China's trade data posted overnight showed scant evidence of the Sino-US trade war with exports steady and imports on the rise. It is likely too early for the US tariffs to skew the data much yet, however, and another drop in Chinese equities shows that the situation is far from resolved.
Article / 09 October 2015 at 2:55 GMT

China gives Didi the green light, Uber a honk

China Watcher / Shanghai
  • Didi-Kuaidi can run private taxi drivers - serious competition for Uber
  • Uber appears to be trying to be compliant with local regulations
  • The license for private drivers is a major blow for China’s licensed taxi industry

By Neil Flynn

The large domestic taxi-hailing app Didi Kuaidi has announced that it has received a license from the Shanghai Municipal Transportation Commission (SMTC) to run private taxi drivers legally.

This represents major progress in China because the legality of private taxi drivers has been thrust to the forefront since the explosive growth of Didi-Kuaidi and Uber. The issue over private drivers using the platform has been a major grey areas for firms and regulators, who are happy to encourage the technological development in the industry, but don’t want to encourage the unlicensed taxi business.

The new license would require mandatory insurance, third party liability insurance, carrier’s liability insurance and passenger insurance. The firm would also launch improved customer service channels in order to make sure that passengers are protected.

Over the past 12 months, Didi-Kuaidi has developed from two individual rival platforms that were specifically for licensed taxi drivers into a merged all-encompassing transport network, which allows users to find licensed taxi drivers, private drivers and carpooling.

While the licensed taxi driver business was never an issue, the government has been making a lot of noise about private taxi drivers. Uber has been the major target of this, given that the firm solely focuses on private drivers (and is foreign), and has seen its offices raided multiple times.

There's no need to pay the high tips for a licensed taxi when you can find
a private driver to do the journey for half the price. Photo: iStock

To put this issue into context, prior to Didi-Kuaidi, it would be (and still is) common to see private taxi drivers trying to hanging around airports and stations trying to undercut licensed taxi drivers on price, and taxi-hailing apps have essentially digitised this.

The price is calculated through the app, so the risk of been conned is decreased, yet whilst it may be convenient for passengers, the risk of getting into a car with an unlicensed taxi driver remains.

The license for private drivers would act as a major blow for China’s licensed taxi industry, because just like with other countries that have seen taxi drivers protesting against Uber, the private driver license would severely affect the licensed taxi industry.

A major difference is that in China, taxis are very cheap, and even here in Shanghai, a journey that would cost £40 in London would cost RMB25 in Shanghai. The problem is that taxis have become much more difficult to hail since the launch of the original Didi and Kuaidi apps, because during busy times it is almost essential to add a significant tip for the driver in order to them to take the fare.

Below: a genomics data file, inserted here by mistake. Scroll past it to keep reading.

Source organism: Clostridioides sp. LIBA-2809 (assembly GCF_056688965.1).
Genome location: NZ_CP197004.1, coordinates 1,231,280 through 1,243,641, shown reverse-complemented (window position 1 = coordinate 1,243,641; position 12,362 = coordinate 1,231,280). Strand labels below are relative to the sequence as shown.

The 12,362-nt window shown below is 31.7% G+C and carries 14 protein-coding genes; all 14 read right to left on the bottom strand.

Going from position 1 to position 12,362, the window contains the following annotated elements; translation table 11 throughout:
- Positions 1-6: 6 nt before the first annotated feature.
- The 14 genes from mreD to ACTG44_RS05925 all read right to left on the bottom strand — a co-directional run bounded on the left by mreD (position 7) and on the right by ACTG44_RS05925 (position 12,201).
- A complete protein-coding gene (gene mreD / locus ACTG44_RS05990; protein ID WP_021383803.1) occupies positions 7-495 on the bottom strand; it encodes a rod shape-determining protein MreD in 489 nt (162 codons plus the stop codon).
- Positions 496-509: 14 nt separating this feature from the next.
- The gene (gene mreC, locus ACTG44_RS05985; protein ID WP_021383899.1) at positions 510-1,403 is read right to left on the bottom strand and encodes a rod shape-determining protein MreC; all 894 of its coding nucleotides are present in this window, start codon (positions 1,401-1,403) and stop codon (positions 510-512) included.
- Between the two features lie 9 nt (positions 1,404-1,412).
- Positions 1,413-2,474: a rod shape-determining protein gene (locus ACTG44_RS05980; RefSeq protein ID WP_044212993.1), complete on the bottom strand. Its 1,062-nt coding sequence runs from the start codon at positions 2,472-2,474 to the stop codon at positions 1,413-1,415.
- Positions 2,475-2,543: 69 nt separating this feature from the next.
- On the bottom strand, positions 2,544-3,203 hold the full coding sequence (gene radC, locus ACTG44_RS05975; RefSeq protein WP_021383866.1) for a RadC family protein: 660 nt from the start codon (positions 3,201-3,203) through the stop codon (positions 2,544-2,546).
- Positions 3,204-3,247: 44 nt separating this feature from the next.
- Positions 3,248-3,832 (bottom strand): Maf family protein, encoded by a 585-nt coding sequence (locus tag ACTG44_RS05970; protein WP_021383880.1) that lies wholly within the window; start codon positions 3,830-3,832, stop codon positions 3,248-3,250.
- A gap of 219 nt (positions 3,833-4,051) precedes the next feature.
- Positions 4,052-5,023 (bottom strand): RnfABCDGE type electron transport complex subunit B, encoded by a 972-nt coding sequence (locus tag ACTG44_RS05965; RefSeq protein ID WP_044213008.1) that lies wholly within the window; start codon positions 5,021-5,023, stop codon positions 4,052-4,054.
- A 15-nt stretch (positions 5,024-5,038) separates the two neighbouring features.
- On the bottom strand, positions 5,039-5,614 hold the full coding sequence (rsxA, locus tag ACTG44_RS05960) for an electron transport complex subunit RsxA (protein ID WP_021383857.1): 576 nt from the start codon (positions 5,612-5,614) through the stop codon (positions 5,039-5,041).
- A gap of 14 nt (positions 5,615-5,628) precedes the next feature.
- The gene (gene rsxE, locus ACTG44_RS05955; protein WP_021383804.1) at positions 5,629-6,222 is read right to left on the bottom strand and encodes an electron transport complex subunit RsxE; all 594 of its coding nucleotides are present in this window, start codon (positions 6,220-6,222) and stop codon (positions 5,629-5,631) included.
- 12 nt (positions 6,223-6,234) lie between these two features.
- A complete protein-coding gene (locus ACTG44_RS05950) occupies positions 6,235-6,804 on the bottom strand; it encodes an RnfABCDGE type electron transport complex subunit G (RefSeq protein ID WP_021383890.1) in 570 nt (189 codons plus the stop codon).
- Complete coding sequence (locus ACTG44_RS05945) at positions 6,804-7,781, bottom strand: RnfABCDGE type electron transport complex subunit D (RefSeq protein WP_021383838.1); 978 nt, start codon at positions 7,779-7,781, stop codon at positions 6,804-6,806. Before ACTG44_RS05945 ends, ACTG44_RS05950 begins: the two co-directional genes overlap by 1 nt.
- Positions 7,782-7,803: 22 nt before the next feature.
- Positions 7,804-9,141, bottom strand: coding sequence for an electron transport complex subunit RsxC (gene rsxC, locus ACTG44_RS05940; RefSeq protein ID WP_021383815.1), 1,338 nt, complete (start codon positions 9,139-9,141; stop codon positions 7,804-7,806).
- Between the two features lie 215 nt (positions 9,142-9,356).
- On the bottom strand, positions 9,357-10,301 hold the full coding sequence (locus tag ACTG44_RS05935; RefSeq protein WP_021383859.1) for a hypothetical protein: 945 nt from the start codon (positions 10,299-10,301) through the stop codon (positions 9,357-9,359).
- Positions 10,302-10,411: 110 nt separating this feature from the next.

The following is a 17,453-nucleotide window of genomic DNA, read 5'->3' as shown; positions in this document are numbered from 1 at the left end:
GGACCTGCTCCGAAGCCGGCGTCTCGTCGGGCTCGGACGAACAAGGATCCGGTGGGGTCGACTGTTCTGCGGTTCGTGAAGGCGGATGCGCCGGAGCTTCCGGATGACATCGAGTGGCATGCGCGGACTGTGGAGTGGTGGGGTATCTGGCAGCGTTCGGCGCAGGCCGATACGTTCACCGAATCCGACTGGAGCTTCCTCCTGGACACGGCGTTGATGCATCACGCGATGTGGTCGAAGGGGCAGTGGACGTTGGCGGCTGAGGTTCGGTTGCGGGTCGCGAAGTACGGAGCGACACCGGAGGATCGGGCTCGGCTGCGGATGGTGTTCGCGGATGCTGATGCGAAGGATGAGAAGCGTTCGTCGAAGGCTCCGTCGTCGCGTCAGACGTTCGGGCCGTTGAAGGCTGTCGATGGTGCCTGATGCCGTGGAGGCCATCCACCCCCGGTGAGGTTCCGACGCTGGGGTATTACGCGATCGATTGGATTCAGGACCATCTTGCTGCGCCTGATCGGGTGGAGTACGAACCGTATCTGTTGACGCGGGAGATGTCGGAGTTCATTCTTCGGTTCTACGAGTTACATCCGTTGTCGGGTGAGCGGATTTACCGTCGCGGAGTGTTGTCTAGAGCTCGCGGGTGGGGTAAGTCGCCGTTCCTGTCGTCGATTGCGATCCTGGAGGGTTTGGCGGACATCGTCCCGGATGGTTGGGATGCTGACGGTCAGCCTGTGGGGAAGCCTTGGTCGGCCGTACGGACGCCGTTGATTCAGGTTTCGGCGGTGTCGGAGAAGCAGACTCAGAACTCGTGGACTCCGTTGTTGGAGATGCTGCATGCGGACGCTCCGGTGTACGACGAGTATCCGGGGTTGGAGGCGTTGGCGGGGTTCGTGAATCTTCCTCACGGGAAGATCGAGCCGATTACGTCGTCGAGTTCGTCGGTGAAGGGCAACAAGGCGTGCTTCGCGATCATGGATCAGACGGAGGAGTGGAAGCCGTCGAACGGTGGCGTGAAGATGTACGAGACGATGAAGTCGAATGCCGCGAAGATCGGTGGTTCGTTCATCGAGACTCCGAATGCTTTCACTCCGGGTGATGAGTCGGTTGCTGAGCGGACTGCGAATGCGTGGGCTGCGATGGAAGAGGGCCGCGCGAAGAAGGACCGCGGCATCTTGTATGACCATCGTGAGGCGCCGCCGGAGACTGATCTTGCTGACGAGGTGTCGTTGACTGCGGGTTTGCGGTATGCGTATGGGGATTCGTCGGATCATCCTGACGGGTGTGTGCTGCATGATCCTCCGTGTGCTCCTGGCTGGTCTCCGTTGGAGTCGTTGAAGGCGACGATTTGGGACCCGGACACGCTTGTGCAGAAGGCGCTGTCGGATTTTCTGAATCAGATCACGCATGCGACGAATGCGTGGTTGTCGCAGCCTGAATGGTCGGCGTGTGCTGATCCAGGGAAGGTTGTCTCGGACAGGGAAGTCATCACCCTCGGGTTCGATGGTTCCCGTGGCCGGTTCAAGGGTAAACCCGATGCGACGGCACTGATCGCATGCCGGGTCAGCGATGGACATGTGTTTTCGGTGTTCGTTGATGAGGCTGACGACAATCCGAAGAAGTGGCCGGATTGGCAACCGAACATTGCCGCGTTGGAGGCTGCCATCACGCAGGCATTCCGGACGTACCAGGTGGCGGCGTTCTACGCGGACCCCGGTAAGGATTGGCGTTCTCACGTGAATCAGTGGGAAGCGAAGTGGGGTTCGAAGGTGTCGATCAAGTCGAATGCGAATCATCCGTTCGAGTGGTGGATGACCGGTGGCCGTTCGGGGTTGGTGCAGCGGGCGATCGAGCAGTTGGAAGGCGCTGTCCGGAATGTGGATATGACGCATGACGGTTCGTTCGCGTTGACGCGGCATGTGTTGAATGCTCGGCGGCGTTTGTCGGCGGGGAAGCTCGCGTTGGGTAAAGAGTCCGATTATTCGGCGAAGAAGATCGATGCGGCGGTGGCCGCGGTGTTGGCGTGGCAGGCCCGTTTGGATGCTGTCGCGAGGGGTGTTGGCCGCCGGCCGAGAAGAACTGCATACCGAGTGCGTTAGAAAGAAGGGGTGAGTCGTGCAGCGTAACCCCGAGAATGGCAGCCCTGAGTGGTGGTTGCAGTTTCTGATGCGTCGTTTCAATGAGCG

The expansion into private taxi drivers has vastly increased the supply of taxis, so it becomes unnecessary to pay the high tips for a licensed taxi when you can find a private driver to do the journey for half the price.

Uber is accommodating regulator’s demands

On the same day was Didi-Kuaidi’s announcement, Uber disclosed that it is transferring all of its China business onto local servers, as well as plans to invest RMB6.3bn in China over the coming years.

This is a clear sign from the US firm that it is doing everything it can to get Chinese regulators to treat it like its domestic rivals. The largest concern that regulators have that specifically relates to Uber is that it is a foreign firm, and has since been treated differently to domestic rivals.

Regulators are uncomfortable with payment data being sent to overseas servers, which is a common theme across emerging markets. I have previously discussed India’s reluctance towards Chinese smartphone manufacturer Xiaomi, as its data is sent to servers in Beijing.

Uber has set up a Chinese subsidiary called Shanghai Wubo Information Technology Company in Shanghai’s Free Trade Zone. For those somewhat familiar with Shanghai, the free trade zone was originally an area in the outskirts of the city next to the international airport, but has since expanded to include the Lujiazui financial district in Pudong.  

Upon the announcement of Didi-Kuaidi’s license, Uber is said to be actively preparing the relevant documents and materials in order to attain the same license. While I don’t believe that it will be next to receive the license, given that other domestic firms such as Shenzhou Taxi and Kuaidi One will be actively applying for it, Uber has shown that it is willing to do all it can to rectify domestic regulator’s problems.

The new license will officially see the private taxi industry become legitimised, and I believe that it is only a matter of time before Uber receives this license.

-- Edited by Adam Courtenay

Neil Flynn is a China watcher based in Shanghai. Follow Neil or post your comment below to engage with Saxo Bank's social trading platform.


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